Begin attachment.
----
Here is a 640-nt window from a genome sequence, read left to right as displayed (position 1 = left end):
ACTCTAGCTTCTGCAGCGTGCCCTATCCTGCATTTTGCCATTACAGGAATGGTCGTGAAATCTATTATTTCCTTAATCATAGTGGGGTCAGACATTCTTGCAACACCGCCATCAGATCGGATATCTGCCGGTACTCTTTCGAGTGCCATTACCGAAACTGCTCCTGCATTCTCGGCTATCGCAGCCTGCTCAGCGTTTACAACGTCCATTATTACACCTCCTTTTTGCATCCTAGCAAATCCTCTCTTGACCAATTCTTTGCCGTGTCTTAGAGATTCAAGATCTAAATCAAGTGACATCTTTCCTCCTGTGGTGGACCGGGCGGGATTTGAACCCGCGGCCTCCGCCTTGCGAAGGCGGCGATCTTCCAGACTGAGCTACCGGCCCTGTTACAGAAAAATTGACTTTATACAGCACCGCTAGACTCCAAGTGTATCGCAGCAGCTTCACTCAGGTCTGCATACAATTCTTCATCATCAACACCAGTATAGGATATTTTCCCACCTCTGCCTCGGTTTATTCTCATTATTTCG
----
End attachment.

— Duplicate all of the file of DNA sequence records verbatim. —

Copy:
Here is a 640-nt window from a genome sequence, read left to right as displayed (position 1 = left end):
ACTCTAGCTTCTGCAGCGTGCCCTATCCTGCATTTTGCCATTACAGGAATGGTCGTGAAATCTATTATTTCCTTAATCATAGTGGGGTCAGACATTCTTGCAACACCGCCATCAGATCGGATATCTGCCGGTACTCTTTCGAGTGCCATTACCGAAACTGCTCCTGCATTCTCGGCTATCGCAGCCTGCTCAGCGTTTACAACGTCCATTATTACACCTCCTTTTTGCATCCTAGCAAATCCTCTCTTGACCAATTCTTTGCCGTGTCTTAGAGATTCAAGATCTAAATCAAGTGACATCTTTCCTCCTGTGGTGGACCGGGCGGGATTTGAACCCGCGGCCTCCGCCTTGCGAAGGCGGCGATCTTCCAGACTGAGCTACCGGCCCTGTTACAGAAAAATTGACTTTATACAGCACCGCTAGACTCCAAGTGTATCGCAGCAGCTTCACTCAGGTCTGCATACAATTCTTCATCATCAACACCAGTATAGGATATTTTCCCACCTCTGCCTCGGTTTATTCTCATTATTTCG